We have already suggested mechanisation of agriculture as one method to reduce the consumption of the agriculturists. A suitable price policy is very desirable from this point of view. A higher price will generally reduce the consumption of the agriculturists and help in diverting food grains from domestic consumption to the market.
It is also pointed out that in order to ensure that the non-agricultural sector does not suffer because of extremely high price of food grains, the government should also see that there is ceiling on the prices of food grains as well.
It is also suggested that domestic consumption by the agricultural sector can be reduced if a system of procurement levies is imposed on the agriculturists as is done in some of the Eastern European countries. This would compulsorily reduce the domestic consumption of the agriculturists. Whether this can be followed in a country like India or not, is another point to be considered before this method can be put into practice.
It is also suggested that if land revenue is collected in kind, this will help in the reduction of domestic consumption, the food grains so collected can be disposed of in the market by the government agencies. This method may superficially appear to be very simple. However, in practice, its administration will be very difficult. Cost of collection of land revenue will increase enormously.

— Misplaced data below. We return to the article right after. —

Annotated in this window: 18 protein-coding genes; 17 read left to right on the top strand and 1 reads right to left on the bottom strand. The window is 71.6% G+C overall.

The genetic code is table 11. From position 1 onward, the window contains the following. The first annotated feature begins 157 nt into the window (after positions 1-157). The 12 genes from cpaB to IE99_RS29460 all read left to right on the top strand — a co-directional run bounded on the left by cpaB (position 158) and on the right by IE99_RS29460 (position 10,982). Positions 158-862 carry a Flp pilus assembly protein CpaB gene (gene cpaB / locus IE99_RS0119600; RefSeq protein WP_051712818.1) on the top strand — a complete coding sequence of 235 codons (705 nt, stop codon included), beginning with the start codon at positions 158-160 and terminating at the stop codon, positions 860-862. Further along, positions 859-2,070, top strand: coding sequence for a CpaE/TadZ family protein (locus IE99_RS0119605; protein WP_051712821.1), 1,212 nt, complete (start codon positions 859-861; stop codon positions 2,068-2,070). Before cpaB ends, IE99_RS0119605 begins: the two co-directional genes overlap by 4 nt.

In the same vein, it has been suggested that loans advanced to the agriculturists may be recovered in kind. This suggestion again will make the recovery of loans more costly.
Changing the terms of trade against agriculture may also increase the marketable surplus. When the farmers have to pay more in terms of agricultural crops for a unit of an industrial product, more of agricultural products are likely to flow into the market.
The basic problem in this case will be how to change the terms of trade against agriculture. One way to do so is to reduce the prices of agricultural crops. This can be done either by increasing the agricultural production or by artificially lowering the prices of agricultural crops.
The latter step would discourage agricultural production. The other method is to raise the prices of non-agricultural products. This is rather an unwise step-especially-when the non-agricultural sector is still in infancy and is depending on the agricultural sector for its market.